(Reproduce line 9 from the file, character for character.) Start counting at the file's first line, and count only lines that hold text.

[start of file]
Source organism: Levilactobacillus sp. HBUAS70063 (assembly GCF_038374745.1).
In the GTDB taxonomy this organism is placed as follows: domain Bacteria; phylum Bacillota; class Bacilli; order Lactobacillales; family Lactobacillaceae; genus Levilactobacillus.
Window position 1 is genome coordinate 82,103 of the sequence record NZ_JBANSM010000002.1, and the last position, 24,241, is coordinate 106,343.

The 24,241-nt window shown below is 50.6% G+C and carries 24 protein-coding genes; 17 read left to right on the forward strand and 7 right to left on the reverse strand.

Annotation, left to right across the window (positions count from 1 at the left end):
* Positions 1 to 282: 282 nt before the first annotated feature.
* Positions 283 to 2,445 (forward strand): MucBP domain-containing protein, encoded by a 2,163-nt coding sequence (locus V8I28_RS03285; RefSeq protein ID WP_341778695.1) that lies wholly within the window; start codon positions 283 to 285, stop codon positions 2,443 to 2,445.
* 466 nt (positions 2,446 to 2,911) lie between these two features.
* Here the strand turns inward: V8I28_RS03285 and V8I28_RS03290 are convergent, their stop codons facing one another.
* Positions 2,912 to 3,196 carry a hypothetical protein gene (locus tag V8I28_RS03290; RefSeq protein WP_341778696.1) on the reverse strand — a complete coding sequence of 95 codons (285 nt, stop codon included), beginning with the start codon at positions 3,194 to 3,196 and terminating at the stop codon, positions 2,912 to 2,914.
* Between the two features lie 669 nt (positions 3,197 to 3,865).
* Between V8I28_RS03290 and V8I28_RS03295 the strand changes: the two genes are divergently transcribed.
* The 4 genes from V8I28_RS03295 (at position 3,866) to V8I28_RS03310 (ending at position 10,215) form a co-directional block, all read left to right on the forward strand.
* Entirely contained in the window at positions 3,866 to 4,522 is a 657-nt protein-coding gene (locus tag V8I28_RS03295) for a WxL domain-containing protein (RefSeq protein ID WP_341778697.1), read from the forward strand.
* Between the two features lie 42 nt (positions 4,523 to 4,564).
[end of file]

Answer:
* Here the strand turns inward: V8I28_RS03285 and V8I28_RS03290 are convergent, their stop codons facing one another.